Opinions
Dawn Muenchrath/the Gauntlet

Cut Redford out of our education

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Hopefully by now, students have heard of the deep cuts to education funding that Premier Allison Redford’s government announced in the spring provincial budget. Across the province, seven per cent was cut from post-secondary budgets, for a total of $147 million. This cut has affected schools differently. Mount Royal University was arguably hit the hardest, with a budget shortfall of $14 million, having suspended eight programs and looking to cut 600 full-load equivalent spots.

The University of Calgary has weathered the storm better this year, but will have to find between $20 and $25 million for the budget next year. The U of C has cut 200 seats in the faculty of arts, 30 nursing seats and 15 medical spots.

In April, following the announcement of the budget cuts, Redford announced a “tuition freeze,” which meant an additional $16.5 million for previously proposed 2.5 per cent tuition increases across the province. The U of C board of governors approved the tuition increase, which was the full amount they could approve under the regulations that state tuition increases can’t exceed the consumer price index for the year. While Redford called this a “freeze,” it’s really a one-time subsidy. Students will still pay the full amount next year for tuition. Redford is just hoping that with this announcement, students will not notice the cuts as much.

Advanced Education minister Thomas Lukaszuk doesn’t think that the cuts will affect students’ education. “They will continue to attend some of the best institutions in Canada and will not notice any appreciable change on campus,” he said. “Students have many more bona fide problems to worry about. I can assure them they will receive a second-to-none education. There won’t be any hardship.”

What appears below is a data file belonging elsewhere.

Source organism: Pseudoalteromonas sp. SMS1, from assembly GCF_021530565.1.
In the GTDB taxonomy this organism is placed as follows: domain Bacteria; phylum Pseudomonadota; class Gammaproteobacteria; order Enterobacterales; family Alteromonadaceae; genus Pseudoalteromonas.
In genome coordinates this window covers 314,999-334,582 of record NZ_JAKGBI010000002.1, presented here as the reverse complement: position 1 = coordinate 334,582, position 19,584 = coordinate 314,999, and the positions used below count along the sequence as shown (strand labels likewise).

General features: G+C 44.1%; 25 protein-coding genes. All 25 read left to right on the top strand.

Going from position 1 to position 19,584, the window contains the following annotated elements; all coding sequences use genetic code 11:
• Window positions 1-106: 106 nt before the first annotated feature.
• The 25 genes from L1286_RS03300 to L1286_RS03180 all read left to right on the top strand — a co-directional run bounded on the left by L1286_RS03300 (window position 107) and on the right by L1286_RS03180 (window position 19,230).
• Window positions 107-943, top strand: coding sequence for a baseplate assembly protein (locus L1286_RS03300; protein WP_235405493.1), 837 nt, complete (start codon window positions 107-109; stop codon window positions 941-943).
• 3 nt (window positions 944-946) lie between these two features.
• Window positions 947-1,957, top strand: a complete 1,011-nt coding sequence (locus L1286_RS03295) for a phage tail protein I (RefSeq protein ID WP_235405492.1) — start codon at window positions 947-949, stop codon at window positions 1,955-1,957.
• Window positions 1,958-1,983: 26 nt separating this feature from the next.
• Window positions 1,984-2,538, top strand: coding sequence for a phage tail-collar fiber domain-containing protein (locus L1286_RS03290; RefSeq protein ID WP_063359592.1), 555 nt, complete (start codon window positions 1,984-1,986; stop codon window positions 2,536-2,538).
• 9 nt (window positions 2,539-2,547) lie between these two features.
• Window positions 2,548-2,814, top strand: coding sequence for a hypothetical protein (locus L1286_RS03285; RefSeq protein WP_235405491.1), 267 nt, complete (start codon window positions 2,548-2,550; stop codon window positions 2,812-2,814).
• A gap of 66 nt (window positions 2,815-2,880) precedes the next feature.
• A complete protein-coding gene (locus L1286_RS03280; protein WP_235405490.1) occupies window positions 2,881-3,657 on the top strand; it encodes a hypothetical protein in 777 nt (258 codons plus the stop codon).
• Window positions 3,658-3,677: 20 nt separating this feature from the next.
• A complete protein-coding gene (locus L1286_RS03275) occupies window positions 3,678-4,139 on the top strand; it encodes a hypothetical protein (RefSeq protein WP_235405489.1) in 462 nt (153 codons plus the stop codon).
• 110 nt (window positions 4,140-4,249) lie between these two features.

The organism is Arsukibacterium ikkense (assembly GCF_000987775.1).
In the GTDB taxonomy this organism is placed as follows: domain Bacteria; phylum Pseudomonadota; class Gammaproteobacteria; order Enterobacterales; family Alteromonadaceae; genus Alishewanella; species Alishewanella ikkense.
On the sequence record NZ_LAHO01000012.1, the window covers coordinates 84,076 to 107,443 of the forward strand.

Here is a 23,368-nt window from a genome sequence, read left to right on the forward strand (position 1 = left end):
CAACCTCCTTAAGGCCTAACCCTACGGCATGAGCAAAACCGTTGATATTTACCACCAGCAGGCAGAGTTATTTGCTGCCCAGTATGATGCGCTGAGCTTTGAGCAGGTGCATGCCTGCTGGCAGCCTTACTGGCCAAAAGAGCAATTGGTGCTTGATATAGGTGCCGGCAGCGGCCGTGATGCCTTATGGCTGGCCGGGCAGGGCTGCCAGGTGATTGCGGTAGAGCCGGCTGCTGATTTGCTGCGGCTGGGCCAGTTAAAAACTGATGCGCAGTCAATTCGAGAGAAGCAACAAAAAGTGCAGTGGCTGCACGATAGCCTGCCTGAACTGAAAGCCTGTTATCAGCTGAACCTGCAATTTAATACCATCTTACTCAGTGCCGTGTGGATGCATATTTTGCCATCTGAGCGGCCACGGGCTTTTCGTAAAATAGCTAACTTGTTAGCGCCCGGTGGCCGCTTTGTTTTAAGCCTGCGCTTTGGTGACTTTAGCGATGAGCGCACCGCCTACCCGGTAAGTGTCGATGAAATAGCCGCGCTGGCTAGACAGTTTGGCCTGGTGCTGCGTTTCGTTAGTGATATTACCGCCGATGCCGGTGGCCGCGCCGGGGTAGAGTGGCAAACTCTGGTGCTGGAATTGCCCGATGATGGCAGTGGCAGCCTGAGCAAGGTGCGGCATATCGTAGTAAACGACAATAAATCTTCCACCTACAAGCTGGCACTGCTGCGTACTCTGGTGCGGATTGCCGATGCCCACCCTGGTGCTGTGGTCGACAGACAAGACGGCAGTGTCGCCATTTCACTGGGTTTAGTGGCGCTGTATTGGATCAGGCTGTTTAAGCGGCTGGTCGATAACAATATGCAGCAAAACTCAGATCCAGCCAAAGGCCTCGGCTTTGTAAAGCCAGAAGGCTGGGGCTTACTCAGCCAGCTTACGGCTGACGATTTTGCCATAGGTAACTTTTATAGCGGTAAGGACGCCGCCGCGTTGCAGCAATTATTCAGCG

While he does have a point in saying that Albertan post-secondary schools still receive a lot of funding — the second highest in the country — saying that there won’t be any hardship is laughable. There will be larger class sizes and fewer instructors, and while future repercussions are hard to predict, investing in post-secondary training helps prepare the economy and culture for years to come. Also, the quality of a university education isn’t solely measured by how many students are enrolled or how many professors there are. Being able to access services, scholarships, extra-curricular activities and learning opportunities beyond the classroom also add to the student experience, and cuts to these services just come back to students in the form of mandatory non-instructional fees.

Redford tried to make the point that universities, colleges and technical institutions should work together to teach Alberta students, and that institutions should specialize in different areas, for example, asking, “Do we need to have a political science faculty at every university, at every university and post-secondary institution across this province where every single one of them is aspiring to be the same? Do we? I don’t think so.”

While the idea of specializing holds some value, the implentation has failed. Campus Alberta, an organization charged with co-ordinating post-secondary institutions across the province by sharing resources, eliminating redundant programs and lowering the cost of post-secondary sounds good on paper. However, Campus Alberta was criticized this July by Alberta Auditor General Merwin Saher, who said that the organization lacks a clear plan, communicates its goals poorly with the schools and is generally unsustainable in its current form. So to no one’s surprise, the organization meant to reduce ineffective and wasteful institutions actually just adds to the mess.

The Alberta government needs to stop breaking promises. They promised an increase to funding and made cuts instead. They touted efficiency and coordination among post-secondary institutions and just made the bureaucracy worse. While there is room for improvement and increased efficiency in Alberta’s post-secondary landscape, the government needs to get their act together or leave the schools alone. The uncertainty of how the universities are going to get by this year and in the years to come is frustrating for everyone.

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